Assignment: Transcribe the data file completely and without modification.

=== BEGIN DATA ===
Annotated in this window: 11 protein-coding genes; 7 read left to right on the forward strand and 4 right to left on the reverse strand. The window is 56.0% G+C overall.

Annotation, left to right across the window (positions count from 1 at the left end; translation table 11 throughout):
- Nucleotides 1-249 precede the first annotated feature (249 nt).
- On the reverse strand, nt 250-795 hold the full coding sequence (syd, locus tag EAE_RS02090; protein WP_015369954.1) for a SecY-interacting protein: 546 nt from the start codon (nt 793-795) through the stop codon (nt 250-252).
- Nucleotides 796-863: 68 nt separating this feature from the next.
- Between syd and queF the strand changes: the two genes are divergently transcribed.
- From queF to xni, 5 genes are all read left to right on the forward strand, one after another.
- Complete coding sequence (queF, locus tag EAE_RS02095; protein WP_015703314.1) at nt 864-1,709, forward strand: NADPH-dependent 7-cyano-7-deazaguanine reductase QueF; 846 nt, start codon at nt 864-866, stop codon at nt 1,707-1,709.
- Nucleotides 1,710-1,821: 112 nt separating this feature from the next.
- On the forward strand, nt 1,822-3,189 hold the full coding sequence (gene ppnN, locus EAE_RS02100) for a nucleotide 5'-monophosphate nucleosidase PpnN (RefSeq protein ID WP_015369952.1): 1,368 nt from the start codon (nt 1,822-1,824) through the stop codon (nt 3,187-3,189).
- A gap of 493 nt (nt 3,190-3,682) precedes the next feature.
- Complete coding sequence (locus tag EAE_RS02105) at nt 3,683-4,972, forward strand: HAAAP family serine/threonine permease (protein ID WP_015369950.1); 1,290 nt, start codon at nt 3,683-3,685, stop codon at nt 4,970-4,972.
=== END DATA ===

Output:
Annotated in this window: 11 protein-coding genes; 7 read left to right on the forward strand and 4 right to left on the reverse strand. The window is 56.0% G+C overall.

Annotation, left to right across the window (positions count from 1 at the left end; translation table 11 throughout):
- Nucleotides 1-249 precede the first annotated feature (249 nt).
- On the reverse strand, nt 250-795 hold the full coding sequence (syd, locus tag EAE_RS02090; protein WP_015369954.1) for a SecY-interacting protein: 546 nt from the start codon (nt 793-795) through the stop codon (nt 250-252).
- Nucleotides 796-863: 68 nt separating this feature from the next.
- Between syd and queF the strand changes: the two genes are divergently transcribed.
- From queF to xni, 5 genes are all read left to right on the forward strand, one after another.
- Complete coding sequence (queF, locus tag EAE_RS02095; protein WP_015703314.1) at nt 864-1,709, forward strand: NADPH-dependent 7-cyano-7-deazaguanine reductase QueF; 846 nt, start codon at nt 864-866, stop codon at nt 1,707-1,709.
- Nucleotides 1,710-1,821: 112 nt separating this feature from the next.
- On the forward strand, nt 1,822-3,189 hold the full coding sequence (gene ppnN, locus EAE_RS02100) for a nucleotide 5'-monophosphate nucleosidase PpnN (RefSeq protein ID WP_015369952.1): 1,368 nt from the start codon (nt 1,822-1,824) through the stop codon (nt 3,187-3,189).
- A gap of 493 nt (nt 3,190-3,682) precedes the next feature.
- Complete coding sequence (locus tag EAE_RS02105) at nt 3,683-4,972, forward strand: HAAAP family serine/threonine permease (protein ID WP_015369950.1); 1,290 nt, start codon at nt 3,683-3,685, stop codon at nt 4,970-4,972.